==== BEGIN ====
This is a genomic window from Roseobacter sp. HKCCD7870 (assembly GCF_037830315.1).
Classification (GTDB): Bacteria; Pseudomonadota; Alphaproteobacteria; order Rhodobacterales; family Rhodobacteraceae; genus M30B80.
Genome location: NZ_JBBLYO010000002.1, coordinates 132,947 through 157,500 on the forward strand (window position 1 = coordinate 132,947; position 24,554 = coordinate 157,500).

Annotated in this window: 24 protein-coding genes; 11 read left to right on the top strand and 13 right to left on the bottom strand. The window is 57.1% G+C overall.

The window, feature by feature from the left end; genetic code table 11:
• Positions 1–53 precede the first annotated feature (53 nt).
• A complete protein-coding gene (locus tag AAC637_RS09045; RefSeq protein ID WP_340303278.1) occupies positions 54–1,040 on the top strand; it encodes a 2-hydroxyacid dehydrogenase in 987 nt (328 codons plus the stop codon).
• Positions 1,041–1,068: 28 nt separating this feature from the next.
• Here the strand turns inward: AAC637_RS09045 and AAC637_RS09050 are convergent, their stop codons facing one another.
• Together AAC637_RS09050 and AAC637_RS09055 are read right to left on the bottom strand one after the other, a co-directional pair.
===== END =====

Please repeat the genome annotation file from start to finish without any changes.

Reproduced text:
This is a genomic window from Roseobacter sp. HKCCD7870 (assembly GCF_037830315.1).
Classification (GTDB): Bacteria; Pseudomonadota; Alphaproteobacteria; order Rhodobacterales; family Rhodobacteraceae; genus M30B80.
Genome location: NZ_JBBLYO010000002.1, coordinates 132,947 through 157,500 on the forward strand (window position 1 = coordinate 132,947; position 24,554 = coordinate 157,500).

Annotated in this window: 24 protein-coding genes; 11 read left to right on the top strand and 13 right to left on the bottom strand. The window is 57.1% G+C overall.

The window, feature by feature from the left end; genetic code table 11:
• Positions 1–53 precede the first annotated feature (53 nt).
• A complete protein-coding gene (locus tag AAC637_RS09045; RefSeq protein ID WP_340303278.1) occupies positions 54–1,040 on the top strand; it encodes a 2-hydroxyacid dehydrogenase in 987 nt (328 codons plus the stop codon).
• Positions 1,041–1,068: 28 nt separating this feature from the next.
• Here the strand turns inward: AAC637_RS09045 and AAC637_RS09050 are convergent, their stop codons facing one another.
• Together AAC637_RS09050 and AAC637_RS09055 are read right to left on the bottom strand one after the other, a co-directional pair.